Tribes can also exercise jurisdiction over non-members with congressional authorization. (134) For example, the Violence Against Women Act (VAWA) recognized a special tribal domestic violence criminal jurisdiction in specific cases, regardless of the Native or non-Native status of the perpetrator. (135) This special jurisdiction is limited, and only attaches if the non-Native has sufficient ties with the tribe--living or working in Indian country or having a current or former partner who is Native and resides in Indian country. (136) The VAWA's application in Alaska remains unclear because of the Act's reliance on land-based

C. Due Process

In 1968, Congress recognized the need to extend a portion of the Bill of Rights to tribal jurisdictions and elected to do so through the Indian Civil Rights Act of 1968 (ICRA). (138) The ICRA parallels the Bill of Rights in many respects, most importantly by placing due process requirements on tribal justice. (119) The Act also bars tribal courts from sentencing offenders to more than three years or a fine of more than $15,000. (140)

Due process requires notice, an opportunity to be heard, an impartial judge, and fairness in the proceedings. (141) An Alaskan state court will not interfere with a tribal court decision so long as the court has jurisdiction and follows due process procedures. (142)

In Nevada v. Hicks, (143) Justice Souter expressed concerns about the potential effects of tribal court jurisdiction over non-members. (144) Justice Souter was specifically concerned that tribal courts were not interpreting the ICRA as imposing the same due process requirements upon them as the federal Bill of Rights. (145) He also worried that tribal law is often unwritten, meaning that non-members often lack notice that a law exists until they have violated it and are brought before the tribal court. (146)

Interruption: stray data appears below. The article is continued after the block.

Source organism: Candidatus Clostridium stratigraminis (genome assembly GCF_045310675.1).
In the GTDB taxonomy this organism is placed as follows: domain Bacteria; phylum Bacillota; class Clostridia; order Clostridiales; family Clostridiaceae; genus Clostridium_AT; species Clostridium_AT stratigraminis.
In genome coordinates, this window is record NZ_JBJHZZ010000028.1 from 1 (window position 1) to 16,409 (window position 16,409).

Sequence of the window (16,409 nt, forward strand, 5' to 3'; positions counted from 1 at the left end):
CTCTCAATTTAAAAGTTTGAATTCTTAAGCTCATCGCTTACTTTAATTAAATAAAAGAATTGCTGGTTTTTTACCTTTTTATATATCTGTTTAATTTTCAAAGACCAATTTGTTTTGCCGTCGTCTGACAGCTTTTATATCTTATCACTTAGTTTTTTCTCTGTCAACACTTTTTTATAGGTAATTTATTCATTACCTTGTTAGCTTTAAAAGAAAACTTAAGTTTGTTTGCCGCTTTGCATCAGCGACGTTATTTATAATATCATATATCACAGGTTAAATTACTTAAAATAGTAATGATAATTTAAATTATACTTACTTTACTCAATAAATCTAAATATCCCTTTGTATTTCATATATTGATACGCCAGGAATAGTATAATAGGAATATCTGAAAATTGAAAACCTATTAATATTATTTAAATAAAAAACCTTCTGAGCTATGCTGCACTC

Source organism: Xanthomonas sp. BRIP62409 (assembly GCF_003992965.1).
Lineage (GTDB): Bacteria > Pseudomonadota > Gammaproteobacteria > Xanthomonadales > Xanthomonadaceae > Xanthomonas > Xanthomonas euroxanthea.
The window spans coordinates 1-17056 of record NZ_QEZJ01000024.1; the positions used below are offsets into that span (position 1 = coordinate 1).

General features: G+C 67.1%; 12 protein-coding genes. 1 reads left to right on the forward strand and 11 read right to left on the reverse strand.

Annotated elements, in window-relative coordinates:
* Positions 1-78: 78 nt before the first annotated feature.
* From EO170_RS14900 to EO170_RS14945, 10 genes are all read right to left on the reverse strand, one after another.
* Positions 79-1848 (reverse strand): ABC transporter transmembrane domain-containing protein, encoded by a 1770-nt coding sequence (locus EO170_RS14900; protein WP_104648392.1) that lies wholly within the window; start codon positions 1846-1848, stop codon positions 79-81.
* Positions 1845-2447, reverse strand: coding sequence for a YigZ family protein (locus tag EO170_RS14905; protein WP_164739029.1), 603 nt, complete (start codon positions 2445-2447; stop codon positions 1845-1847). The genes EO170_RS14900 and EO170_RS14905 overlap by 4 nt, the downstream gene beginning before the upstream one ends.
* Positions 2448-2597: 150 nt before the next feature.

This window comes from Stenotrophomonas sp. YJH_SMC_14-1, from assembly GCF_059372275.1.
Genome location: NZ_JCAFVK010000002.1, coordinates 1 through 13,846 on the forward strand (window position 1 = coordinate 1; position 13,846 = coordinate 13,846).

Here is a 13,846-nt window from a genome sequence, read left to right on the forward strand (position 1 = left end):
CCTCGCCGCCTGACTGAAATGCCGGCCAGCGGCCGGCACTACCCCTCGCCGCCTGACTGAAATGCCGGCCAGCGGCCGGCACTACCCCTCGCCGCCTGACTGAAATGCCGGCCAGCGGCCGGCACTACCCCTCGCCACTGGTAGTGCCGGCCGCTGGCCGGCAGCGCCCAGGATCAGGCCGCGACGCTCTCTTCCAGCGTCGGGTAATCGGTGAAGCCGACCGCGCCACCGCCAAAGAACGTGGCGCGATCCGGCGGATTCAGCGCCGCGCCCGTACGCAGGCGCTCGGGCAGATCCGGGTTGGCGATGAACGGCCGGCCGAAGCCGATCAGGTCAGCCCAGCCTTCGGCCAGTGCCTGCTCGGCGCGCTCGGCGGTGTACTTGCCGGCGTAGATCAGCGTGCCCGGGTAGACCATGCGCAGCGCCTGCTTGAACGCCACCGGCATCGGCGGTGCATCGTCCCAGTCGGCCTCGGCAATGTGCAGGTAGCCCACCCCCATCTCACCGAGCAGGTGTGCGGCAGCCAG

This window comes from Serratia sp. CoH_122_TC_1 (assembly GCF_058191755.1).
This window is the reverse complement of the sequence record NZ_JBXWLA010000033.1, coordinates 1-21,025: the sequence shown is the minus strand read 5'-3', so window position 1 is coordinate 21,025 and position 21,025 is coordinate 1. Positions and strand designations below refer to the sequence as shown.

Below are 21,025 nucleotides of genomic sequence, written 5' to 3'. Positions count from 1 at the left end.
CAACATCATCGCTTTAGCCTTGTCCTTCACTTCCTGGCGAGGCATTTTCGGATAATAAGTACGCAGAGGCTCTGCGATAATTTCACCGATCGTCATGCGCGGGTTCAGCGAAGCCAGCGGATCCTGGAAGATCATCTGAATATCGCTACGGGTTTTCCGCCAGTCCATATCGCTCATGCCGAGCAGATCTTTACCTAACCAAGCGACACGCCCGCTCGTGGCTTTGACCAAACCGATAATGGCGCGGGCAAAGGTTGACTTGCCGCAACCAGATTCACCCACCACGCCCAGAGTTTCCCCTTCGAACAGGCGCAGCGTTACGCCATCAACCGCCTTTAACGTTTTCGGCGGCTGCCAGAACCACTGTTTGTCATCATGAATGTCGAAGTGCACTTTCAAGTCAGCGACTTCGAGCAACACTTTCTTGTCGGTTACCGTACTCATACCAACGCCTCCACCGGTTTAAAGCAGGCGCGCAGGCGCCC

However, tribal courts are perfectly capable of meeting the due process standards required to legitimize their jurisdiction over a case when provided with the necessary resources. There is nothing inherent in tribal courts' structure that makes their processes inconsistent with basic notions of due process. Tribal courts are often under-resourced, and some say they have a history of fading to provide legal protections to defendants and that they are racially exclusive. (147) These are issues that will need to be addressed while expanding tribal court jurisdiction, but suggested solutions go beyond the scope of this Note.

Where proper due process procedures are not in place, the matter can be appealed and those discrepancies can be addressed. (148) Expressing concern about due process issues does not negate the validity of tribal court jurisdiction or banishment as a whole; it simply indicates standards that must be met within the existing system.


The Indian Law and Order Commission, empowered by Congress, concluded that devolving authority to Alaska Native communities is essential for addressing local issues. (149) The Commission found that the current centralized systems of law enforcement and justice consistently fail to address the needs of the 229 federally recognized Alaska Native tribes. (130) High rates of alcoholism, drug abuse, and attendant crime (151) indicate the importance of addressing bootlegging and the sale or possession of drugs. It is abundantly clear that something needs to be done to allow Alaska Native communities to better address these issues; whether banishment provides a valid strategy is less clear.

Alaska Native tribes do not imprison individuals because they lack the necessary resources to comply with Indian Civil Rights Act requirements or fund an incarceration system. (152) Incarceration is expensive and rural communities lack the infrastructure and resources to impose this punishment. (153) Thus, banishment provides a more feasible alternative. Banishment allows Alaska Native communities to prevent the people who are illegally providing alcohol and drugs from residing in or entering the communities. (154) In rural areas where law enforcement is days away by plane and may only be dispatched when death or serious injury occurs, restricting the entrance of individuals bringing in drugs and